“Sellers would therefore be incentivized to cover that expense – just as they currently do with many other buyer-side expenses – in order to attract more buyers and help the transaction get finalized.”
No evidence that steering wouldn’t exist without cooperative compensation
Although the plaintiffs point to steering as both evidence of and a reason to end cooperative compensation, they have not offered any evidence to show that eliminating the challenged rules would end steering, according to the filing.
The defendants argued that listing brokers’ offers of cooperative compensation directly benefit their seller clients by incentivizing other brokers to find a buyer for a listing, expanding the pool of buyers able to compete to buy the seller’s property, increasing the number of purchase offers sellers would have otherwise received, and increasing the likelihood that the deal will close because buyer brokers can work with their clients and with listing brokers to resolve unexpected issues.
“These benefits exist independently of the NAR rules challenged in this case,” the filing said. “The incentives that Plaintiffs claim lead to steering will exist as long as any seller in a relevant market is offering cooperative compensation, and cash-constrained buyers will continue to prefer listings that include buyer broker compensation.”
‘Baffling’ and ‘fatal’ damages model
The defendants took issue with the way one of the plaintiffs’ experts calculated damages in the case. According to the expert, the average of the buyer-broker commission rates paid in Australia, the Netherlands, and the United Kingdom is 1.55 percent, and therefore, on the “conservative assumption” that absent the NAR rules all buyers would have retained buyer brokers and all sellers would have paid buyer broker commissions, he compares what sellers actually paid to that 1.55 percent benchmark and calculates that total class damages are $13.7 billion.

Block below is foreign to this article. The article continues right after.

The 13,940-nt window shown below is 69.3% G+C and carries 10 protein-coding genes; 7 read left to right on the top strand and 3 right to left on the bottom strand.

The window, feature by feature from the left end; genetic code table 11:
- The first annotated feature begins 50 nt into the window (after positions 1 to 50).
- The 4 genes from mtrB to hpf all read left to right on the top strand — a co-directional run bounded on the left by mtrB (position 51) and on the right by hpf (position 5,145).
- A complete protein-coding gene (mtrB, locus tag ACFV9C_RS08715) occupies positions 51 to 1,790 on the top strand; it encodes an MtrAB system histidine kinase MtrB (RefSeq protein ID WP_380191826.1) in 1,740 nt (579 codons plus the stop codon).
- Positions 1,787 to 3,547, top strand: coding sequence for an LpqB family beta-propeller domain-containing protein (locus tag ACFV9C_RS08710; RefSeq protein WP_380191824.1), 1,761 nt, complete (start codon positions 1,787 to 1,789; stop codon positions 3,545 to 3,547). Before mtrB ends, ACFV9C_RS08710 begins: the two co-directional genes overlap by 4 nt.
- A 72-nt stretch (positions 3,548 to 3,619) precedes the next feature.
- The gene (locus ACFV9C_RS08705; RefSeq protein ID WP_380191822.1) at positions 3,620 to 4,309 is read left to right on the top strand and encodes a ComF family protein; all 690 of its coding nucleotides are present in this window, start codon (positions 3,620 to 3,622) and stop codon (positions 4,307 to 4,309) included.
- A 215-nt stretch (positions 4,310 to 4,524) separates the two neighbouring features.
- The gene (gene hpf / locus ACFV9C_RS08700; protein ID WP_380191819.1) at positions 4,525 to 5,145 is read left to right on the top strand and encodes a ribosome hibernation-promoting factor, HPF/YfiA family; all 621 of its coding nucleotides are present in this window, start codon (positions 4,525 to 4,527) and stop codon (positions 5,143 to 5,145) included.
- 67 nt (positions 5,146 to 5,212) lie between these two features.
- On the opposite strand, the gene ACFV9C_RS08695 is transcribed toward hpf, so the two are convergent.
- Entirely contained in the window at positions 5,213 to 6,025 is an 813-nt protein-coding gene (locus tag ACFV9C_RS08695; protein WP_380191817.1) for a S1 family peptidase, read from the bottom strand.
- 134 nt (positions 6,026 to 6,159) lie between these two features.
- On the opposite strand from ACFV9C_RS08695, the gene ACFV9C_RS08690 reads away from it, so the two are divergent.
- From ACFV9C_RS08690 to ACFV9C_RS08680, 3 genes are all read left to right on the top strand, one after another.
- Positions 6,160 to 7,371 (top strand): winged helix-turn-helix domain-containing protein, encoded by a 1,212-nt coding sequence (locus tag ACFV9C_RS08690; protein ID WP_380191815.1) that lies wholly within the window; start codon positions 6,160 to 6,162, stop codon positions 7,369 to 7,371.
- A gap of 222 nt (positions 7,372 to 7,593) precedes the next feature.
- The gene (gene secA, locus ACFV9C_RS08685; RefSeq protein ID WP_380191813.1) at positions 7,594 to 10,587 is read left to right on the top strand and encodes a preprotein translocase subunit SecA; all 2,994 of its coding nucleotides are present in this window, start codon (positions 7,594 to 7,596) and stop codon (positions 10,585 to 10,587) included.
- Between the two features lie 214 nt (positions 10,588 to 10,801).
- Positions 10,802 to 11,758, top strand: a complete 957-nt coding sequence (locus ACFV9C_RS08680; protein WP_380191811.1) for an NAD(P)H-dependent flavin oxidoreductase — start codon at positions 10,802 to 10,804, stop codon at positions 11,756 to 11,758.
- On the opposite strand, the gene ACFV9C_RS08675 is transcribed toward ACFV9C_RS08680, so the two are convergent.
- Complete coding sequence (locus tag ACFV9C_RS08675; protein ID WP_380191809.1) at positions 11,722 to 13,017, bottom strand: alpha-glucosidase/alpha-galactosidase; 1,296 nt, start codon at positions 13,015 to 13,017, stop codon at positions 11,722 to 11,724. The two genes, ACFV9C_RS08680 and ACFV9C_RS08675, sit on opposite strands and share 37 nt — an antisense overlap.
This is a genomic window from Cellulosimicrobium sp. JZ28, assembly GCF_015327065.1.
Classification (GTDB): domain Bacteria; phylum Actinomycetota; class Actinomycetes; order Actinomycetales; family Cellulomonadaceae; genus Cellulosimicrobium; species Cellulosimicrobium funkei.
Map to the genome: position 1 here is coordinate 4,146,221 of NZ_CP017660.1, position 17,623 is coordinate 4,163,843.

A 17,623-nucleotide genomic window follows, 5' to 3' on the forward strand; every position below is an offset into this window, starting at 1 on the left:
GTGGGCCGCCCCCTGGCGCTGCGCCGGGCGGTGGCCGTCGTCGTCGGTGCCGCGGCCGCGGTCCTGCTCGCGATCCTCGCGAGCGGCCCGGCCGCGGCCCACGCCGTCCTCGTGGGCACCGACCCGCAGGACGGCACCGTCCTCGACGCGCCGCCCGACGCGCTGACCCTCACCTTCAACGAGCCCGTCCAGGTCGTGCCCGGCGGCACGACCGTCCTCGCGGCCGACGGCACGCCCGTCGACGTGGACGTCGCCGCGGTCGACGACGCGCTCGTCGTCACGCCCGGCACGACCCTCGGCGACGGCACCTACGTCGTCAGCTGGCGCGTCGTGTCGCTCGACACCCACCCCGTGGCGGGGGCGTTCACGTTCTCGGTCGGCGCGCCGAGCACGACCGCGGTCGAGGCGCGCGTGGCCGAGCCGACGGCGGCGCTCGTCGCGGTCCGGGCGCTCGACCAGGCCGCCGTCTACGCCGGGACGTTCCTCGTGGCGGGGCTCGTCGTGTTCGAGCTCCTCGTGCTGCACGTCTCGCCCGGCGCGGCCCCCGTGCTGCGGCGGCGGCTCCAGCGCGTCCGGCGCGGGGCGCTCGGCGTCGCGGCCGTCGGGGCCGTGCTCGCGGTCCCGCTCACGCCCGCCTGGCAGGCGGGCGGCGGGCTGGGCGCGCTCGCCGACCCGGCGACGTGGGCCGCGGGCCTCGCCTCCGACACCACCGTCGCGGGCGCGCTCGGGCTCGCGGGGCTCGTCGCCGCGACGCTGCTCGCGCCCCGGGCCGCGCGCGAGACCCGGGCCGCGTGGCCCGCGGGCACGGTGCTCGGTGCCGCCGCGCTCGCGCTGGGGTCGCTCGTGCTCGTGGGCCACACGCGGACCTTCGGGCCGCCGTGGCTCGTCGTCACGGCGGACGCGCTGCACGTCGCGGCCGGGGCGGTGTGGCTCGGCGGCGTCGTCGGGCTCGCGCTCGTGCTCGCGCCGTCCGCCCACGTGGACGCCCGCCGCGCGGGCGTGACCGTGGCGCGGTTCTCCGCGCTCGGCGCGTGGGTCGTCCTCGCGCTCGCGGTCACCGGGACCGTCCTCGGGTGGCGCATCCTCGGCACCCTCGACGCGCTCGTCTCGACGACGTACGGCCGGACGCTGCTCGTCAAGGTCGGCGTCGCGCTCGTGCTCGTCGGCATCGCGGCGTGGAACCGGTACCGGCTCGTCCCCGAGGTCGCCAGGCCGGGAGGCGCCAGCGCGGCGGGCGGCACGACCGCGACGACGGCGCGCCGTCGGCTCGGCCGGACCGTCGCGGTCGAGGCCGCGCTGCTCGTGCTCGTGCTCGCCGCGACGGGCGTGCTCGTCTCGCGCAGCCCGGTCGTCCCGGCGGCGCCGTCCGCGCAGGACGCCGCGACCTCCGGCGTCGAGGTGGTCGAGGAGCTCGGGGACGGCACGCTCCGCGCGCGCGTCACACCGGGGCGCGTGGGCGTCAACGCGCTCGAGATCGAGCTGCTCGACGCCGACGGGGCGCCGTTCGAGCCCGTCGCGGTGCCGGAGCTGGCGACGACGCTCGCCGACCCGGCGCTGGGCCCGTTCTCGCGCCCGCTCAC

If the court awards “treble damages”, the term used to describe an award up to three times actual or compensatory damages, that figure could go up to $41.1 billion.
That analysis is “baffling” and “fatal” to the plaintiffs’ case for class certification, according to the defendants’ filing. That is because one of the plaintiffs’ experts, NYU economics professor Nicholas Economides, said that between 5 and 20 percent of buyers would still use buyer brokers if the challenged NAR rules went away, though those buyer brokers in that “but-for world” would have been paid less than in the actual world.
“None of this has anything to do with Plaintiffs’ liability theory that, in the but-for world, buyer brokers would be largely absent and not paid for by sellers, and not, as his damages model hypothesizes, equally present but just paid less by sellers,” defendants’ attorneys wrote.